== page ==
Over the weekend, China’s ambassador to Canada, Cong Peiwu, disputed any genocide was taking place and said Ottawa should butt out of the country’s internal affairs.
“We firmly oppose that because it runs counter to the facts. And it’s like, you know, interfering in our domestic affairs,” Cong told The Canadian Press. “There’s nothing like genocide happening in Xinjiang at all.”
A Liberal government source speaking on background said the cabinet abstained to draw a distinction between the government’s view and Parliament’s and to continue to address the issue diplomatically. Cabinet wants to address it with allies alongside the other issues Canada has with China, including the ongoing detention of Michael Spavor and Michael Kovrig.
O'Toole calls for relocation of Beijing Olympics due to China's 'genocide' of Uighurs
OTTAWA — Conservative Leader Erin O'Toole is calling on the government to push for the 2022 Winter Olympics to be moved outside China amid "genocide" against minority Uighurs. “I think Canadians would agree that it would violate fundamental ethical principles to participate in an Olympic Games hosted by a country that is committing a genocide against part of its population," he said Tuesday. O'Toole said Prime Minister Justin Trudeau should reach out to the International Olympic Committee to seek to move the games.
The source said Trudeau raised the issue during last week’s G7 meeting and the government wants a coordinated international response to China. The U.S. has also labelled China’s actions as a genocide, a move former president Donald Trump made in his last days in office, but which has been supported by the incoming Biden administration. Other Western nations have raised concerns about the issue, but most have not formally labelled China’s actions a genocide.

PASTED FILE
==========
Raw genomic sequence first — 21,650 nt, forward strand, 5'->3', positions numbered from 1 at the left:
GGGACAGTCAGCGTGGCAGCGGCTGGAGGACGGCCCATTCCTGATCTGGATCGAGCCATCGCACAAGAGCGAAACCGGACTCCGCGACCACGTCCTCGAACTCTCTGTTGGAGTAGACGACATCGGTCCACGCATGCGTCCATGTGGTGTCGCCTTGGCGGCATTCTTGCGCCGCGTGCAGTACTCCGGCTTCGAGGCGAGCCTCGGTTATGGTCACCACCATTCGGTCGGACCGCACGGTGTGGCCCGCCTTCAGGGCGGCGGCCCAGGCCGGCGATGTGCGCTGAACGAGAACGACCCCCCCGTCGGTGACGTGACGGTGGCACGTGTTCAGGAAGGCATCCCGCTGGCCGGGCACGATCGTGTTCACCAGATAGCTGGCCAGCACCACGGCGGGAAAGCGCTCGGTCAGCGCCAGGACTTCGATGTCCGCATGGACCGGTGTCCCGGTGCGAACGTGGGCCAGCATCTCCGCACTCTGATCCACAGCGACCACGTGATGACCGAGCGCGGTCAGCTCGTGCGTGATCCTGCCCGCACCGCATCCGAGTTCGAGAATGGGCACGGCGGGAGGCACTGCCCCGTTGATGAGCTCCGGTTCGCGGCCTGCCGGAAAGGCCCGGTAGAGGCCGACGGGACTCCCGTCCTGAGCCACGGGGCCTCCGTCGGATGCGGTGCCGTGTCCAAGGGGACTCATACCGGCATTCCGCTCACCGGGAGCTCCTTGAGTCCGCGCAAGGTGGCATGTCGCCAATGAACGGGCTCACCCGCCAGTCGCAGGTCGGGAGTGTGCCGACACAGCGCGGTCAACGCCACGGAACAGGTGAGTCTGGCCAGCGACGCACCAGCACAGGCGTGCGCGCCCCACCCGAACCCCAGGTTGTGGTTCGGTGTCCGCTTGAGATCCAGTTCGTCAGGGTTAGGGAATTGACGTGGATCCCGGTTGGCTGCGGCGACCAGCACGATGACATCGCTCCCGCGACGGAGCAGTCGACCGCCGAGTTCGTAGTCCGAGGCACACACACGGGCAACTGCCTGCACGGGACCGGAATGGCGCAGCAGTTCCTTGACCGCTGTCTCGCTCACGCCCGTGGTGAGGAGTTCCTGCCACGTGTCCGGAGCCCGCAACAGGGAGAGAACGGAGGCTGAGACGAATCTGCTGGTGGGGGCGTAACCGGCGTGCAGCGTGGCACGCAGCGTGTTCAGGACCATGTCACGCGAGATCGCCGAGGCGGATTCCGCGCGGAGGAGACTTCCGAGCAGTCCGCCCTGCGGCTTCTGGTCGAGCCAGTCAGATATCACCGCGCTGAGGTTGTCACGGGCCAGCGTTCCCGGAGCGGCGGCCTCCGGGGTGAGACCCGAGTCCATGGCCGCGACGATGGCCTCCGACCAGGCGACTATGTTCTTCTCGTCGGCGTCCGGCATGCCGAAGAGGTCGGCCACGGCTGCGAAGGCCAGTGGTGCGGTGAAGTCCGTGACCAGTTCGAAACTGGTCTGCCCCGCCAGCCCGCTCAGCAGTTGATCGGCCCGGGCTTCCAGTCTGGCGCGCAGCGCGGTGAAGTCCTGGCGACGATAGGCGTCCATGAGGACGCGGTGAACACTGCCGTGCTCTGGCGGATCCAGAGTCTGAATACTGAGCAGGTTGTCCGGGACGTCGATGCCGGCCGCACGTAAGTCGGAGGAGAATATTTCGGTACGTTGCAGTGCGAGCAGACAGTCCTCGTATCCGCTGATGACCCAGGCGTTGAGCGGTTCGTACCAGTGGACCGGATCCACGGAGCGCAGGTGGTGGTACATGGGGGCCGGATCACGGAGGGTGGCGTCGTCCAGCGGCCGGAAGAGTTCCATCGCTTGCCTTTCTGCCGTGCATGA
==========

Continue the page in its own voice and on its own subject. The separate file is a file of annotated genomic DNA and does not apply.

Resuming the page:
On Friday, Trudeau said he was concerned about what was happening in Xinjiang, but he declined to outline what his government would do.
“We are, of course, extremely concerned with the situation around human rights in Xinjiang. We have expressed many times our apprehension and our disagreement with what is going on.”
Saint-Jacques said the Chinese government will see the vote as a direct attack and won’t place any importance on Trudeau and his cabinet abstaining.
“They won’t mark a difference between the government and Parliament, for them it’s all the same.”
Saint-Jacques said the Chinese, for instance, didn’t understand why the Liberal government couldn’t simply order Huawei executive Meng Wanzhou released following her arrest. He said the Chinese system doesn’t separate between courts, parliaments and government.
Declare crimes against Uighurs in China a genocide, Conservatives to urge Commons
OTTAWA — The Conservatives are calling for the House of Commons to formally declare crimes against minority Muslims in China a genocide. They're tabling a motion in the House of Commons today, which calls on Canada to take the same stand against China's treatment of Uighur Muslims as other countries have already done. The move is the latest by the Tories to ratchet up pressure on the Liberal government to move beyond calls for an international investigation and to take action in response to the situation faced by Uighur Muslims in Xinjiang province.